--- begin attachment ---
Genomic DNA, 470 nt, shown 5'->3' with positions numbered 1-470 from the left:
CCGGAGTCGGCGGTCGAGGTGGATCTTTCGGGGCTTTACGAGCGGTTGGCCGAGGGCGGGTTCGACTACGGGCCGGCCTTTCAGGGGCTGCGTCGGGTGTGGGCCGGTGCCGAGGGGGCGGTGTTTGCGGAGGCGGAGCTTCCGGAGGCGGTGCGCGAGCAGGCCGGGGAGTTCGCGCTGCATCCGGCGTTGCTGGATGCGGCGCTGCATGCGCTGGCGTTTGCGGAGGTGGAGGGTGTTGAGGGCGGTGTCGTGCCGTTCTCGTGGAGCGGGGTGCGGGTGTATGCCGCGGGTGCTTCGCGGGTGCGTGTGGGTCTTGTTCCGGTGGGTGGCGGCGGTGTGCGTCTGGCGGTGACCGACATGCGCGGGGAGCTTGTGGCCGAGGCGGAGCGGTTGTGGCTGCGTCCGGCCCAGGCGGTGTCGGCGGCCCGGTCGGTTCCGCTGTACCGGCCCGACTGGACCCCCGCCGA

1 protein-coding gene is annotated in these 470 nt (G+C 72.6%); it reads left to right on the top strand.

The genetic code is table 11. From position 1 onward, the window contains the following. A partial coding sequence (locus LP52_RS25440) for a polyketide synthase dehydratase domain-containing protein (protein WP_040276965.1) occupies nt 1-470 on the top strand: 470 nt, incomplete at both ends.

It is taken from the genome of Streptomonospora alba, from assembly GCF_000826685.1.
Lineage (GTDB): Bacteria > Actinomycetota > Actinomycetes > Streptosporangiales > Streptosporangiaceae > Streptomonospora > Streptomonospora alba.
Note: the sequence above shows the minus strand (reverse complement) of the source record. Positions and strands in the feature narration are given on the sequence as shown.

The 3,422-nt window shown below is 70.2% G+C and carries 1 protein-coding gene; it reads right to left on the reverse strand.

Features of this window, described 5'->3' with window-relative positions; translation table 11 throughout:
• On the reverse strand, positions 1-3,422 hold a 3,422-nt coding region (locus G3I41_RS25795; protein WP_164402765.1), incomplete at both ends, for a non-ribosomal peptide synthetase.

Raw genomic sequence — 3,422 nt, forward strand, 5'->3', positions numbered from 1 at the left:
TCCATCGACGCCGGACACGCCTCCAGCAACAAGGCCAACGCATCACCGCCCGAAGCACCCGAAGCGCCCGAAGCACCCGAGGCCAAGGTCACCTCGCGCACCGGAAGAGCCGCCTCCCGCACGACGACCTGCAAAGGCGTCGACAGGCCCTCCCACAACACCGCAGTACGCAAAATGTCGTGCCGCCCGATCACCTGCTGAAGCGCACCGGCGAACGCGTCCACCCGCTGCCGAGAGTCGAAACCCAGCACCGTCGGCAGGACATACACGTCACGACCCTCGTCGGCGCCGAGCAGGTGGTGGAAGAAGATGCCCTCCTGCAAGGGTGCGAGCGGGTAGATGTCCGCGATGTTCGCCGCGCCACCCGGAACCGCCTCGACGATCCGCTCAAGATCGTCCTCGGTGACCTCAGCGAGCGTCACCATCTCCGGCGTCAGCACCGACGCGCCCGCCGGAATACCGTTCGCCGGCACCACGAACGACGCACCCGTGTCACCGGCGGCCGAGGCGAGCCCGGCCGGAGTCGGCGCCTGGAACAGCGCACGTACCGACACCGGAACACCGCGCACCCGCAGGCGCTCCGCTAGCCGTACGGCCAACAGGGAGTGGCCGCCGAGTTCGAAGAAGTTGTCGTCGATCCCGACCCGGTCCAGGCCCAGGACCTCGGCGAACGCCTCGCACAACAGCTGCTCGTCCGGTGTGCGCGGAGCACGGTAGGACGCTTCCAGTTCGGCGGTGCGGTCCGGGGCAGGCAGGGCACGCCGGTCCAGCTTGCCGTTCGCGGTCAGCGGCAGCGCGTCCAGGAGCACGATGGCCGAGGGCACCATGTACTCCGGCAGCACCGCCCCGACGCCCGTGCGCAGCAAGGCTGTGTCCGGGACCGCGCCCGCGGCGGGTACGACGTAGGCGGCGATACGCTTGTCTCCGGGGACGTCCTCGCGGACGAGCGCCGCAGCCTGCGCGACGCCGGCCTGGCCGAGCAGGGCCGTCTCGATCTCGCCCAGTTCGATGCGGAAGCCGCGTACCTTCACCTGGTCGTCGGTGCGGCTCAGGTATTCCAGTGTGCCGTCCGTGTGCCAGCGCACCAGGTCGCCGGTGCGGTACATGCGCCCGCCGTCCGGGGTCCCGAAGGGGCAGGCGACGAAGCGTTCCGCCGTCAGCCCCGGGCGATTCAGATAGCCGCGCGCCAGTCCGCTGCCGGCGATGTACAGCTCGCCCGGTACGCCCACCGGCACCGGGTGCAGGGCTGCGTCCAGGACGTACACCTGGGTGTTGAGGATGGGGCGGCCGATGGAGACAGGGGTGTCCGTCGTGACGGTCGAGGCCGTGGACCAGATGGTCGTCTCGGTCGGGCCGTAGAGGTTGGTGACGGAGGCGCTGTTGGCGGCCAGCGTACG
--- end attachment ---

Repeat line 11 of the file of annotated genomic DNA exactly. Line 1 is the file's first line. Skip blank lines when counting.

Raw genomic sequence — 3,422 nt, forward strand, 5'->3', positions numbered from 1 at the left: